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CMSC Museum

Collections-based Research

Mr. Hanley's research involves faunal studies of North Dakota and Great Plains coleoptera. So what does this mean?? Most of his work is done collecting new specimens and comparing them to various museum collections throughout the state in order to gain an understanding of what beetles currently call North Dakota home. The final products from his research are field guides that can be used by both professionals and non-entomologists to identify different species. For example, up until 2005 there were a total of 78 known species of cerambycids, or longhorn beetles, on record as having been found in North Dakota. Guy's new cerambycid guide has increased the known species count to 87, with two more species discovered since the publication of his guide in June 2005. The images below represent some of the species new to North Dakota.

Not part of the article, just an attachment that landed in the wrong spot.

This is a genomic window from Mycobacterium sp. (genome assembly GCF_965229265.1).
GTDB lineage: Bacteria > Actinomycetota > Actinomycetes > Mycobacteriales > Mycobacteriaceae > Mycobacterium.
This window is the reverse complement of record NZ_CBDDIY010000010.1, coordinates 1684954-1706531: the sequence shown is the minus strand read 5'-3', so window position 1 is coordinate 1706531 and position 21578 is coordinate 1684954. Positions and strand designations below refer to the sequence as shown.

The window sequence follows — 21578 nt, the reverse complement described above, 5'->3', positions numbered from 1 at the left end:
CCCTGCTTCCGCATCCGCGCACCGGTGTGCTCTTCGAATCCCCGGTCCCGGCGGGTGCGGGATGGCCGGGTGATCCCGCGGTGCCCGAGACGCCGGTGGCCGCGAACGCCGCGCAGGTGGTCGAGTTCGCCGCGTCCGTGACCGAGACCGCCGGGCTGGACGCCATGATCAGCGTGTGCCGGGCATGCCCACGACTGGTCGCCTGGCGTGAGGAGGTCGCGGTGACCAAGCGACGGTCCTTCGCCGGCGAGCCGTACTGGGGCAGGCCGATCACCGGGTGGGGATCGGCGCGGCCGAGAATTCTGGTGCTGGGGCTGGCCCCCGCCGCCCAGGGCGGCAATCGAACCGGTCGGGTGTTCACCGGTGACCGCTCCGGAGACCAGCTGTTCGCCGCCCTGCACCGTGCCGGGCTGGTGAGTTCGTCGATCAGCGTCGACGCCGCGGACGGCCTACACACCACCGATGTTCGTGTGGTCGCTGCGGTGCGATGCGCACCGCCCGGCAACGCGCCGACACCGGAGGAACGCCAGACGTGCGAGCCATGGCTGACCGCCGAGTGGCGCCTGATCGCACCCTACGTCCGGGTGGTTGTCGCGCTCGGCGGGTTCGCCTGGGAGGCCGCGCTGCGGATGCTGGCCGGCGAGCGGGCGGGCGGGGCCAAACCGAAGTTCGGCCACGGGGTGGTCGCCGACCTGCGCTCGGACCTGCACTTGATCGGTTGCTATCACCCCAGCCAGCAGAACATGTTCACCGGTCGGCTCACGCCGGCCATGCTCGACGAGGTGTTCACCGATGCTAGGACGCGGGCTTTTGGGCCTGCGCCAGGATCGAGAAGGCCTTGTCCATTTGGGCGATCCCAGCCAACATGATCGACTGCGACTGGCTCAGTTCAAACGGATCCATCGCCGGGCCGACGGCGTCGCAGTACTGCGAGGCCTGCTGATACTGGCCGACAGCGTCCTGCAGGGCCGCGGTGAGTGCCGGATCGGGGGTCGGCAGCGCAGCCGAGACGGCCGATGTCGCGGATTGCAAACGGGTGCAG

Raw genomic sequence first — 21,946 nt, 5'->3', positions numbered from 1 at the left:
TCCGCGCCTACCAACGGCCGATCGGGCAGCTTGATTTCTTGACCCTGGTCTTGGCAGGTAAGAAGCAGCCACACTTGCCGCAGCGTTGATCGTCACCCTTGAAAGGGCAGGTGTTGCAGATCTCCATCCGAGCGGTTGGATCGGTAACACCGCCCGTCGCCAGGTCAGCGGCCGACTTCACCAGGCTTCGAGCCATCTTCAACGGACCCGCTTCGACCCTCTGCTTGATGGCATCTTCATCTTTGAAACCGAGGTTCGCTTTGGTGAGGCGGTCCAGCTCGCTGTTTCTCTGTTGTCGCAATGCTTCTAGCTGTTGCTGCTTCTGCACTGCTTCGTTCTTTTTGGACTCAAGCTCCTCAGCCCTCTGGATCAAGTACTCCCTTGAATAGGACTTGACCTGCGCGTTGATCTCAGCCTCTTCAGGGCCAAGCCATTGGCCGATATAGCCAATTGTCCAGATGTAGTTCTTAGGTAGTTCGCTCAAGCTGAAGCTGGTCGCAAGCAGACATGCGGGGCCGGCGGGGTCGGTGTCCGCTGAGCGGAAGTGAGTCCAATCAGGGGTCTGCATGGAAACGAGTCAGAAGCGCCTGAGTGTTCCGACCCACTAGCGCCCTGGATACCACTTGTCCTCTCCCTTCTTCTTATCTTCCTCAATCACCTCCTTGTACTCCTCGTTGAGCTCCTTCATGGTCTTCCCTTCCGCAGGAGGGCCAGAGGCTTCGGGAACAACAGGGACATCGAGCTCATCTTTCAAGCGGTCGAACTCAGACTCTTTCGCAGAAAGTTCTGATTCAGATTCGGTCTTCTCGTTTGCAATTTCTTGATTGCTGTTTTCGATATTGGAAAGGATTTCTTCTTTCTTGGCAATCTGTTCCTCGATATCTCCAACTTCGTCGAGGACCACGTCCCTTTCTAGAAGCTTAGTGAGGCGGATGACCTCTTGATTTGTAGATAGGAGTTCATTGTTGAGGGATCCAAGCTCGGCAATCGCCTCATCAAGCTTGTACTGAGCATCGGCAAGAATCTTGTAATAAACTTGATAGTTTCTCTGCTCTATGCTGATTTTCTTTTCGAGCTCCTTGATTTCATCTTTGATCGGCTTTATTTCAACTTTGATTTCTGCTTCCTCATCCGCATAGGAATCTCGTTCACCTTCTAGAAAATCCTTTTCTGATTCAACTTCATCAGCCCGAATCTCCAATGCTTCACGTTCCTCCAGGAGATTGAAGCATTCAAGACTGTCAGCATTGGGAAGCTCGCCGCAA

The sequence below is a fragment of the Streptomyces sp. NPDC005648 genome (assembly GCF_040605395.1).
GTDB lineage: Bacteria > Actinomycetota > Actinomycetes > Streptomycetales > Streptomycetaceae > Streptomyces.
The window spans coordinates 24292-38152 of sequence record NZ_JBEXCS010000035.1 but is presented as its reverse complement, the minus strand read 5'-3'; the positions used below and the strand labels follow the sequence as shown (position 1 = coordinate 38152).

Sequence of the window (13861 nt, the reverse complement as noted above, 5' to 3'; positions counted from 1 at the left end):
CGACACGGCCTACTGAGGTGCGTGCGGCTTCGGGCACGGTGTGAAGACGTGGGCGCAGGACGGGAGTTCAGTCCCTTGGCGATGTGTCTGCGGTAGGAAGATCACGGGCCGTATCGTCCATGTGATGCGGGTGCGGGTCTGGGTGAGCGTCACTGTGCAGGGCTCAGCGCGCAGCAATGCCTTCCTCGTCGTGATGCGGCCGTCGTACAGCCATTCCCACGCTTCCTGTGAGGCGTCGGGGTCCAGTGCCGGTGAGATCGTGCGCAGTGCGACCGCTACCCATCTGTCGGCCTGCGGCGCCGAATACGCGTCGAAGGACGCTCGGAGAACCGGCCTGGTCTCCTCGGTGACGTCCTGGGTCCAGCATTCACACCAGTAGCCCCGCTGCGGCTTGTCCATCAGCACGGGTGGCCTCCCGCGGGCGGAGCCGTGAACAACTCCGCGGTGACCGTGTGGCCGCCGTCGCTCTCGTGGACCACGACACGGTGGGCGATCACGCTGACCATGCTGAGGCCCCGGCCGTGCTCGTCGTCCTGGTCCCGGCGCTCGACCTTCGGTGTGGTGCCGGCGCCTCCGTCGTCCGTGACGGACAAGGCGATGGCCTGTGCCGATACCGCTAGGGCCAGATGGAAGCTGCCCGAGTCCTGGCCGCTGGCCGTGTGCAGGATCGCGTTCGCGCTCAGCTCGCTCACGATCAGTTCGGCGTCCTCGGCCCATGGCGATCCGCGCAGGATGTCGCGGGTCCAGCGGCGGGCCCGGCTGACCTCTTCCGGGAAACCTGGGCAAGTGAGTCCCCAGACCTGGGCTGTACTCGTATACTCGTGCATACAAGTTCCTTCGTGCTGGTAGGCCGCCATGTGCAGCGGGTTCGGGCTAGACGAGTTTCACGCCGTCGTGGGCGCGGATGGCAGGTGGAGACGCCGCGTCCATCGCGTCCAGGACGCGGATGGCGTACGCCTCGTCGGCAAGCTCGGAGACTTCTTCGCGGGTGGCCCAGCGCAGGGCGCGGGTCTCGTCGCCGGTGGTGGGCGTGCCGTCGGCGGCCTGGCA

One problem with producing publications is acquiring high quaility images that can be used in print form to identify particular species. Insects, especially small forms, are difficult to photograph clearly because of focal issues. The depth of field at high magnification can be less than a millimeter. This together with a three dimensional object being photographed can lead to blurry imaging in some part of the insect. These images were taken with a Cannon 10D digital SLR with a 100mm macro lens. Sharp imaging throughout the depth of the insect was achieved on a modified copy stand with a strong external flash system and a high F-stop setting on the camera.

Oeme rigida

Neoclytus approximatus

Strangalia famelica